Ranked 16, Germany has remained in the same position as 2016 despite concerns that “journalists continue to be threatened and harassed by right-wing groups and demonstrators without police protection.” Italy is further down the table at 52. “The level of violence against reporters (including verbal and physical intimidation and threats) is alarming, especially as politicians such as Beppe Grillo of the Five Star Movement do not hesitate to publicly out the journalists they dislike. Journalists also feel pressured by politicians, and increasingly opt to censor themselves,” according to the index.

France

France, currently in the middle of a presidential election, is slightly up at 39. French media are generally free, according to RSF, but the index highlights ongoing concerns about media owners who are driven by commercial concerns leading to threats to editorial independence and the economic survival of some outlets.

Romania

Despite a rise of three places to number 46, Romania is also a concern: “Excessive politicization of the media, corrupt financing mechanisms, editorial policies subordinated to owner interests and intelligence agency infiltration of staff – such has been the impact of the media’s transformation into political propaganda tools, which has been particularly visible in election years,” the index writes.

Serbia is down seven places to 66; Bulgaria is at 109, although has moved up four places since last year.

Ukraine and Russia: ranked low

Ukraine (109) and Russia (148) remain at the bottom end of the table. According to the index Russia has imposed: “draconian laws” and blocked websites while the pressure on independent media has grown steadily since Vladimir Putin’s return to the Kremlin in 2012. “Leading independent news outlets have either been brought under control or throttled out of existence. As TV channels continue to inundate viewers with propaganda, the climate has become increasingly oppressive for those who try to maintain quality journalism or question the new patriotic and neo-conservative.”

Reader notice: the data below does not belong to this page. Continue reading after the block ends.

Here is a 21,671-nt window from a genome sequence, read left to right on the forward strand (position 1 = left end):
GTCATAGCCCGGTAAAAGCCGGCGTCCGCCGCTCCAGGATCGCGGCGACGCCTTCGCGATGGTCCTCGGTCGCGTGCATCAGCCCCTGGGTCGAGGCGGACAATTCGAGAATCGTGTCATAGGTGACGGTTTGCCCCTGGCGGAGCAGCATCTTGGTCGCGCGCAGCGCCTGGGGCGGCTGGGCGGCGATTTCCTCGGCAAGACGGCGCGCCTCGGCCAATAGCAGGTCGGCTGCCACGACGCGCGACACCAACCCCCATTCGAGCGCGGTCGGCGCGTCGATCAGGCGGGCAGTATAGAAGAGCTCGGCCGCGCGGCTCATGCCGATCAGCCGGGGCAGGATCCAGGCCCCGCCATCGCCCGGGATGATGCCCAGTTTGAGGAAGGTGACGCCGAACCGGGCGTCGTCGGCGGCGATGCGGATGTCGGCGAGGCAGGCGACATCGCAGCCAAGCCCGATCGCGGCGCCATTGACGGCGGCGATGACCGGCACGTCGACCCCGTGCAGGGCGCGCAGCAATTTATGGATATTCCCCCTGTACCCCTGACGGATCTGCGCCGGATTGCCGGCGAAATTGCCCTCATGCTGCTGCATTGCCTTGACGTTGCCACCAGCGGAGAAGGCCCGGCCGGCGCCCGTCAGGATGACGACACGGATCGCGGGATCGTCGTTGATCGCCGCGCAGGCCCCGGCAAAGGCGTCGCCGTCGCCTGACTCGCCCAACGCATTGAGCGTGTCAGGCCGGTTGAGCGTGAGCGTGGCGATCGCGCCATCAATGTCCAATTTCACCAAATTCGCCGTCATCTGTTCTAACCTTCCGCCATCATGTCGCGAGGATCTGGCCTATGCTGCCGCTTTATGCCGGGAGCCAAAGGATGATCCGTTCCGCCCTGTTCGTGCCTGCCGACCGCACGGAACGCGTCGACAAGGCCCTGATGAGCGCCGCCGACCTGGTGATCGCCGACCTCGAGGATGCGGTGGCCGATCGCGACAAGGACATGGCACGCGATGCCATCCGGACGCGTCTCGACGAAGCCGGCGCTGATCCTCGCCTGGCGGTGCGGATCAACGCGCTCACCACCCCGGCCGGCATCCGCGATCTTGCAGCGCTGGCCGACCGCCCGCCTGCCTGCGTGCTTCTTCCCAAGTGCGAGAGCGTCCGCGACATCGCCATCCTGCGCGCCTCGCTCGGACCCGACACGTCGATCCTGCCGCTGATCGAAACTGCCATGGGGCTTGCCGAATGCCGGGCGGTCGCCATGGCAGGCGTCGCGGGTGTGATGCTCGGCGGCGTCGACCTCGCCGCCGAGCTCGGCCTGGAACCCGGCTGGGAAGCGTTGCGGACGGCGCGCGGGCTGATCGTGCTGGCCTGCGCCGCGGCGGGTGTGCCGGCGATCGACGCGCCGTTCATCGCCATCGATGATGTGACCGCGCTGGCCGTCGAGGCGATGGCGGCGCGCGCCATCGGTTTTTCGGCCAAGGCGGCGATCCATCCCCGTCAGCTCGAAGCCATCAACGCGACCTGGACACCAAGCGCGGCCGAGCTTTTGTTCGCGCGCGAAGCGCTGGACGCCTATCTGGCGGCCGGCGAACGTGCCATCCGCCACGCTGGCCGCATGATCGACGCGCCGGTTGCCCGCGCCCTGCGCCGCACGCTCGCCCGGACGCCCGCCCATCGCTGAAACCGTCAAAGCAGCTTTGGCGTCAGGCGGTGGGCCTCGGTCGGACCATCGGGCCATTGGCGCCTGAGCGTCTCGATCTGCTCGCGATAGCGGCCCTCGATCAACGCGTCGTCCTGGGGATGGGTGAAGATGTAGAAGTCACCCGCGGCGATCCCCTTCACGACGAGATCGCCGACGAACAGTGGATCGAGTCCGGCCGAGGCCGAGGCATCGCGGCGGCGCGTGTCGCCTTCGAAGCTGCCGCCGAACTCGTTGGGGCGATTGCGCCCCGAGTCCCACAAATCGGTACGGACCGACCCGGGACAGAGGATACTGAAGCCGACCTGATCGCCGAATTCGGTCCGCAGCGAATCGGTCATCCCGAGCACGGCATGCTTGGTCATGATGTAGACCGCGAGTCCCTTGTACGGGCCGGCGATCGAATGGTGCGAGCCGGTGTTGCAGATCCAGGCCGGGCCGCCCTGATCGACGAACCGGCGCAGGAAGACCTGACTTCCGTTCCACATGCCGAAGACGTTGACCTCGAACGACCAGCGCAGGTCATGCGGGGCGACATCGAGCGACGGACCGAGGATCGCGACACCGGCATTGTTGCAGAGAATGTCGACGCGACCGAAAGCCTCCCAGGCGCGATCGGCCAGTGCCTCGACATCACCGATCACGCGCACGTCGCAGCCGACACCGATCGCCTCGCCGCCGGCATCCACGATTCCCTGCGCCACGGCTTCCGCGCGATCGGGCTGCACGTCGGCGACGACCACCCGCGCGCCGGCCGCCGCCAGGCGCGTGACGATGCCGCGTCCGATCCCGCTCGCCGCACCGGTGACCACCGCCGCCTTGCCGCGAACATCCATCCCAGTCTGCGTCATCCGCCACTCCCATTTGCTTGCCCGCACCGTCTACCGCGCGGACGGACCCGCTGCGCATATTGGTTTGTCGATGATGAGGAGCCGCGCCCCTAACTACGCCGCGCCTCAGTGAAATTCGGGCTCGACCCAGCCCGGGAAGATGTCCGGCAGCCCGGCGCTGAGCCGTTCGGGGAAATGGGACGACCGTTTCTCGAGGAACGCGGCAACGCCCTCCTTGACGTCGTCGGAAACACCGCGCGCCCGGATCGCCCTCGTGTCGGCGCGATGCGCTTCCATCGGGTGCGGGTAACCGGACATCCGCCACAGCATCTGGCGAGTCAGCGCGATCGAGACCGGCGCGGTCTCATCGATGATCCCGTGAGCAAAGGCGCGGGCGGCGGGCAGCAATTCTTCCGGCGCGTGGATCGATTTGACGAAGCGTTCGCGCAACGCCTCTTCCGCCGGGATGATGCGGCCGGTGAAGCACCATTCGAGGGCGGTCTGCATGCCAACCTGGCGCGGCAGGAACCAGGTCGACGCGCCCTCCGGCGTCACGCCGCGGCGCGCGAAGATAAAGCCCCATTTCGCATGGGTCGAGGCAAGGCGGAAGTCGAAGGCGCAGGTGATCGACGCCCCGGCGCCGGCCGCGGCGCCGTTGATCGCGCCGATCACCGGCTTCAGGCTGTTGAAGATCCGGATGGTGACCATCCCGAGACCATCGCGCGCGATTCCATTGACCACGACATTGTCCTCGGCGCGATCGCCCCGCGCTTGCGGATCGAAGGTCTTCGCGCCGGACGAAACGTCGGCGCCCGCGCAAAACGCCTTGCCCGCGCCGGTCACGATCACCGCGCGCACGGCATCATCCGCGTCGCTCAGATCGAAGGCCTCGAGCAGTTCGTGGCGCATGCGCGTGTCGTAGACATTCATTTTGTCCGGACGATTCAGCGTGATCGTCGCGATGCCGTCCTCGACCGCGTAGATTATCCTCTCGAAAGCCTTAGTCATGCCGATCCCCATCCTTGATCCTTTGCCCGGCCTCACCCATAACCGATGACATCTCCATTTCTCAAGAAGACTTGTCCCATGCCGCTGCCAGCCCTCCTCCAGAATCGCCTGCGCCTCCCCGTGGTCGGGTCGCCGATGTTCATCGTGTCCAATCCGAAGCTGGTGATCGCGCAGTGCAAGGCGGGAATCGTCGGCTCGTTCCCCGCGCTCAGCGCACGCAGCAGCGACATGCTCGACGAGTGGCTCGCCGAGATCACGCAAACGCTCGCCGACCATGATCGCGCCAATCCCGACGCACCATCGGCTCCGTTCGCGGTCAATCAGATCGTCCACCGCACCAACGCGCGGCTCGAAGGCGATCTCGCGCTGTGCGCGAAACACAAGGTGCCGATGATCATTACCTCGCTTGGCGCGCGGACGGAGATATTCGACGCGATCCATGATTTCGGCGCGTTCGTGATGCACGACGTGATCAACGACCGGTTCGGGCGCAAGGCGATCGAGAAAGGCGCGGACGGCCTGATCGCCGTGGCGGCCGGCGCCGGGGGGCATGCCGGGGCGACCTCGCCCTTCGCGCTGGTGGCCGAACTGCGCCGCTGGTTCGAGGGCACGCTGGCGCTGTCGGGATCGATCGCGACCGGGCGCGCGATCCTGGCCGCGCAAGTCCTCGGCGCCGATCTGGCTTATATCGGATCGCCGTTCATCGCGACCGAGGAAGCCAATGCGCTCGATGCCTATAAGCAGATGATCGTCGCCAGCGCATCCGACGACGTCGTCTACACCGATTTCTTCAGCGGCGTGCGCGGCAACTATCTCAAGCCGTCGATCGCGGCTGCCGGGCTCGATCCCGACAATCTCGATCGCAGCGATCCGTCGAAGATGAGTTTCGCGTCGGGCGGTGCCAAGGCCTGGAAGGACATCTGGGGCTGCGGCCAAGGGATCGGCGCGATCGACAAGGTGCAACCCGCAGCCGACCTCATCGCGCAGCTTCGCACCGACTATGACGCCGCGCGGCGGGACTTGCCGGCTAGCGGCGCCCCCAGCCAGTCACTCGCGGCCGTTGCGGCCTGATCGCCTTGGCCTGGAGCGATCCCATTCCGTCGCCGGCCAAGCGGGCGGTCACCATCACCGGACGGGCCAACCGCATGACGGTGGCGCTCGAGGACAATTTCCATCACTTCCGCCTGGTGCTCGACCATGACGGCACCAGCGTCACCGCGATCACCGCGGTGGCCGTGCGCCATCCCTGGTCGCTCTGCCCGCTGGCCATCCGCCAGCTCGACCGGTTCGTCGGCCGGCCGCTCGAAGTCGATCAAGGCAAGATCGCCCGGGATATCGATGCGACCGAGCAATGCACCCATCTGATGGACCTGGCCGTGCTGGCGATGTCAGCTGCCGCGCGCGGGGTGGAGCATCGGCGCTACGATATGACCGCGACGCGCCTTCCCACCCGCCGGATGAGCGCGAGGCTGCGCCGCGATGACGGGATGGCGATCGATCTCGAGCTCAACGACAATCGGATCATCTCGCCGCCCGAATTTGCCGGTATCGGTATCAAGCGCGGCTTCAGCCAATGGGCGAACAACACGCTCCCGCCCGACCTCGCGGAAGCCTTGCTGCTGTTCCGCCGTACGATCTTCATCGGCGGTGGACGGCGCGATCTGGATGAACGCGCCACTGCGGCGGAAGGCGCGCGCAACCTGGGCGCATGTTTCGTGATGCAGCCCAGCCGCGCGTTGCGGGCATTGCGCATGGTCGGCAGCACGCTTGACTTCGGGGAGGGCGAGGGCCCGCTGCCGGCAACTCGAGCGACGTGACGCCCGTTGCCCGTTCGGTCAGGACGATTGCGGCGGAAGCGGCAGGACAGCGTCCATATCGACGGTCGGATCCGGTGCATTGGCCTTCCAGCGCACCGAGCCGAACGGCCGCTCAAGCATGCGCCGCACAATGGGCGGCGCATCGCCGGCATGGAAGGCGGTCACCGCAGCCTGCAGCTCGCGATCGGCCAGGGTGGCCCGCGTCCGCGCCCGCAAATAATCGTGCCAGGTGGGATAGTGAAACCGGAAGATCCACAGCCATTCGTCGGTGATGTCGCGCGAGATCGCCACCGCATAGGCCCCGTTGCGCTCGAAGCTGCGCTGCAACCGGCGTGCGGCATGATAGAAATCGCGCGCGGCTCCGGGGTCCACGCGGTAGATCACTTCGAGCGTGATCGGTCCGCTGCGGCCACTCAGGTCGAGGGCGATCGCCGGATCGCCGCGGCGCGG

Scandinavian countries retain their strong record on press freedom

Scandinavian countries: Norway (1), Sweden (2), Finland (3) and Denmark (4), occupy the top of the table.

At the bottom, once again, are Eritrea, (up one place this year to 179) and North Korea at 180 out of 180.

What does the index measure?

The Index ranks 180 countries according to the level of freedom available to journalists. It is a snapshot of the media freedom situation based on an evaluation of pluralism, independence of the media, quality of legislative framework and safety of journalists in each country. It does not rank public policies even if governments obviously have a major impact on their country’s ranking. Nor is it an indicator of the quality of journalism in each country.

The global and regional indicators

Along with the Index, RSF calculates a global indicator and regional indicators that evaluate the overall performance of countries (in the world and in each region) as regards media freedom. It is an absolute measure that complements the Index’s comparative rankings. The global indicator is the average of the regional indicators, each of which is obtained by averaging the scores of all the countries in the region, weighted according to their population as given by the World Bank.

See the full report at Reporters Without Borders

You may also like: The Erosion of European Journalism, Free Speech Debate